The reason Florida State is a No. 4 seed is because there were some games this season when it simply didn’t look all that interested in competing on the defensive end. But that’s not likely to be an issue in a potential Sweet 16 game, so Michigan would get Florida State’s best punch if these teams do meet.
Don’t forget about Colorado
Pretty much everyone will be looking at Florida State as a sleeper in this region, but don’t completely discount Colorado.
As someone who watched more Pac-12 After Dark than I care to admit this season -- often hoping I could just get a couple hours of Bill Walton on the call -- Colorado stood out as the most consistent team in that conference.
Before a loss to Oregon State in the Pac-12 title game, Colorado had ripped off six wins in a row, including two against USC and one against UCLA.
Colorado beat every team in the Pac-12 at least once this season, so it’s no layup for the Seminoles in the second round.
Texas a Final Four favorite?
The Big Ten was the deepest conference in the country this season, but there’s an argument to be made that the Big 12 has more Final Four contenders.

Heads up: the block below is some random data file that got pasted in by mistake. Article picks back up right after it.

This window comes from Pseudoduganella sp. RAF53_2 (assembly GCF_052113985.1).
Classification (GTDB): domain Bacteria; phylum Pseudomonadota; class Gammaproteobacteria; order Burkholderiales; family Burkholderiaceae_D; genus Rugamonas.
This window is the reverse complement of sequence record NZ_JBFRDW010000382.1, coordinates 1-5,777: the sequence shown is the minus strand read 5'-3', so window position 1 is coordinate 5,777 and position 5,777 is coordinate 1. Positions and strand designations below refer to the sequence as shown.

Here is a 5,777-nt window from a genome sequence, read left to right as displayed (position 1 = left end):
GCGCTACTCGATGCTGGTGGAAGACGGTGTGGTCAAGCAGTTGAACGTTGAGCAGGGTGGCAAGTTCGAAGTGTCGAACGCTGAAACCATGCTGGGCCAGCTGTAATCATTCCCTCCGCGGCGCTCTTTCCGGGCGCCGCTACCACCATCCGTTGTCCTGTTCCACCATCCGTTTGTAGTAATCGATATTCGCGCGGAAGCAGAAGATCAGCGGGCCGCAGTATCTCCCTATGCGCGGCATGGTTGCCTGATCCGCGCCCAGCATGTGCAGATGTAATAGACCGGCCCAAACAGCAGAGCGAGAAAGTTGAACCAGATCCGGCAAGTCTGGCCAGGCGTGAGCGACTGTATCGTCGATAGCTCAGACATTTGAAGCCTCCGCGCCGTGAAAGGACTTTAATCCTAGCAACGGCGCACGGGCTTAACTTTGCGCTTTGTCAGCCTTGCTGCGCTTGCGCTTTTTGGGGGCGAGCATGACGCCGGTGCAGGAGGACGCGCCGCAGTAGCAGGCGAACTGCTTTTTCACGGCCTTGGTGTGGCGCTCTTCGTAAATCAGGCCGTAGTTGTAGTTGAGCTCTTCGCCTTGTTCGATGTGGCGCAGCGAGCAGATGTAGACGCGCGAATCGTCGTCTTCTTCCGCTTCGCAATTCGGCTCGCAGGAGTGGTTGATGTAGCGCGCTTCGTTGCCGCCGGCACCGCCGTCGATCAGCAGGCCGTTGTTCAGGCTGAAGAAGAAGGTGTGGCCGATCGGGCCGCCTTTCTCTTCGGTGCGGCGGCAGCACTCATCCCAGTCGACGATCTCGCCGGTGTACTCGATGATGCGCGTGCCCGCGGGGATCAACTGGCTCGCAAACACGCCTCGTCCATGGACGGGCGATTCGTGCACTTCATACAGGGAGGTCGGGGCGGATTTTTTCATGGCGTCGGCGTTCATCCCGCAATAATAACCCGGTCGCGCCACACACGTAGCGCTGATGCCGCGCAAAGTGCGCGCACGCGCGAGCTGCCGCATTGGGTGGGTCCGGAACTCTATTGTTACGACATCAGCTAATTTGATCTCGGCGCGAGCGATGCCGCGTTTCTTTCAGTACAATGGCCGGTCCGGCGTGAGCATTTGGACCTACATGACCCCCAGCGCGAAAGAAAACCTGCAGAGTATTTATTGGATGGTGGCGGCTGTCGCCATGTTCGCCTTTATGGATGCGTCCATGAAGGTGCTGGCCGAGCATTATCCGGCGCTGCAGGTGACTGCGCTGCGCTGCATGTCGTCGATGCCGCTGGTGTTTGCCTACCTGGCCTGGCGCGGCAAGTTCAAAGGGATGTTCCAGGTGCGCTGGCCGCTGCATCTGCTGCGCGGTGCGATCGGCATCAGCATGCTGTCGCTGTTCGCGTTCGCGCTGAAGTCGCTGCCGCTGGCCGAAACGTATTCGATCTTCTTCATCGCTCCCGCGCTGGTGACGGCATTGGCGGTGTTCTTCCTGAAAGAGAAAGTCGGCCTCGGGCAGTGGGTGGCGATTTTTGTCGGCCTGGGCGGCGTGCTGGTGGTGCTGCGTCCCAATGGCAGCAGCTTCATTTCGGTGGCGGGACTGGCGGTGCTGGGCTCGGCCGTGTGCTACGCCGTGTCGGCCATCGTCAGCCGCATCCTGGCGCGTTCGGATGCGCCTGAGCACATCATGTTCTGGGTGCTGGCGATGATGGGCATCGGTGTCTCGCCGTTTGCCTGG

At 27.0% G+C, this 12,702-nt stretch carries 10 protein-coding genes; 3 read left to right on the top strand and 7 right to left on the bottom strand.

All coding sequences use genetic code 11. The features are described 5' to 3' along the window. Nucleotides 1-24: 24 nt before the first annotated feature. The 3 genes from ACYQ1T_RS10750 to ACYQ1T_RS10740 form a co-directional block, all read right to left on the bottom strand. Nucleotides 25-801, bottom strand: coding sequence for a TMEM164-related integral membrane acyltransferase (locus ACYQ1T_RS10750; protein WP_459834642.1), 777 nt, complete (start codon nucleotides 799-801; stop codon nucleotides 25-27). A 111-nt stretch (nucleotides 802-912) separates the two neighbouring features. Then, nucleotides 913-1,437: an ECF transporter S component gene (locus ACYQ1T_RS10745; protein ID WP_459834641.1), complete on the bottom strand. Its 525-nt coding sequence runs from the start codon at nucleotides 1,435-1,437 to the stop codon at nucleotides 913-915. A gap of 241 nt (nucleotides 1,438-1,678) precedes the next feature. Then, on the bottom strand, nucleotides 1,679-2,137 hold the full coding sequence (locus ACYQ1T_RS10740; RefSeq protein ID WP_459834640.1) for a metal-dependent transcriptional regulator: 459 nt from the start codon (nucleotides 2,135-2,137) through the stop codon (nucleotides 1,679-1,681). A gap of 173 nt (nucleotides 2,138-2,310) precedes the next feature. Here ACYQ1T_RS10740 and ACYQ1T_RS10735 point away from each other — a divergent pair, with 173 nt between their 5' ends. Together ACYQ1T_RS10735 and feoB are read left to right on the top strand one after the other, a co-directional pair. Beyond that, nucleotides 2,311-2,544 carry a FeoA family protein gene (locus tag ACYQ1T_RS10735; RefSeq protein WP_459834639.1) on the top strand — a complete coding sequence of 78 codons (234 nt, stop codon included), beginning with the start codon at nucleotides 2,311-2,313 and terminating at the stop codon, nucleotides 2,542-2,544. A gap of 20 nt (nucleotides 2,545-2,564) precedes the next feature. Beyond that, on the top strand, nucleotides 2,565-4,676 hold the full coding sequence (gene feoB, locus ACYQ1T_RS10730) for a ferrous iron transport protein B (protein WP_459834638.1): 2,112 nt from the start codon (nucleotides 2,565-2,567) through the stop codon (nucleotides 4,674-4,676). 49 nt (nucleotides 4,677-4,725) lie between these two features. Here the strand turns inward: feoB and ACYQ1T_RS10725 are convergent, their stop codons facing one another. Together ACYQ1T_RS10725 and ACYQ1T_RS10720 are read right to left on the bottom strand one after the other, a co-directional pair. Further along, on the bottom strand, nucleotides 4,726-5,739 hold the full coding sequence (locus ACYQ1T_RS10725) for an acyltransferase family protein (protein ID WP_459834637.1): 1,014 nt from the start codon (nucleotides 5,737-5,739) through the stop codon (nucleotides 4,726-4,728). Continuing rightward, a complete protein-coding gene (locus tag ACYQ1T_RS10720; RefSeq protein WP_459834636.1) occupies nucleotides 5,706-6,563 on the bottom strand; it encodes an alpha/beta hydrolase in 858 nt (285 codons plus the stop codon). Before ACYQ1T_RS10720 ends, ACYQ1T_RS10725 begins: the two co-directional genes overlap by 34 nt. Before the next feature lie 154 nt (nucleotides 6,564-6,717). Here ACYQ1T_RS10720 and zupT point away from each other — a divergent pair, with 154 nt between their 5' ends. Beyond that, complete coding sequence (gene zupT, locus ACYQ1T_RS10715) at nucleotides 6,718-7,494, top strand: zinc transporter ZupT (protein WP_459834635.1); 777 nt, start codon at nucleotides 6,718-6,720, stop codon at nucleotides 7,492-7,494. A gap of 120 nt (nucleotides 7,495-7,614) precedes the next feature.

Six of the seven Big 12 teams that made the field received a No. 6 seed or better, with No. 8 seed Oklahoma the only exception. Any of those teams could make a run deep into March.
Early in the season, all the talk about the Big 12 centered around Baylor. Lately, it’s been all about Cade Cunningham and Oklahoma State.
But it was Texas that came out of the Big 12 Tournament as a champion, and the Longhorns quietly earned a No. 3 seed and a very favorable draw into the Sweet 16.
Florida State and Alabama are hot names for the Final Four right now, but Texas battled through some of the best teams in the nation this year and could be the favorite to win the East Region.
Double banner Bama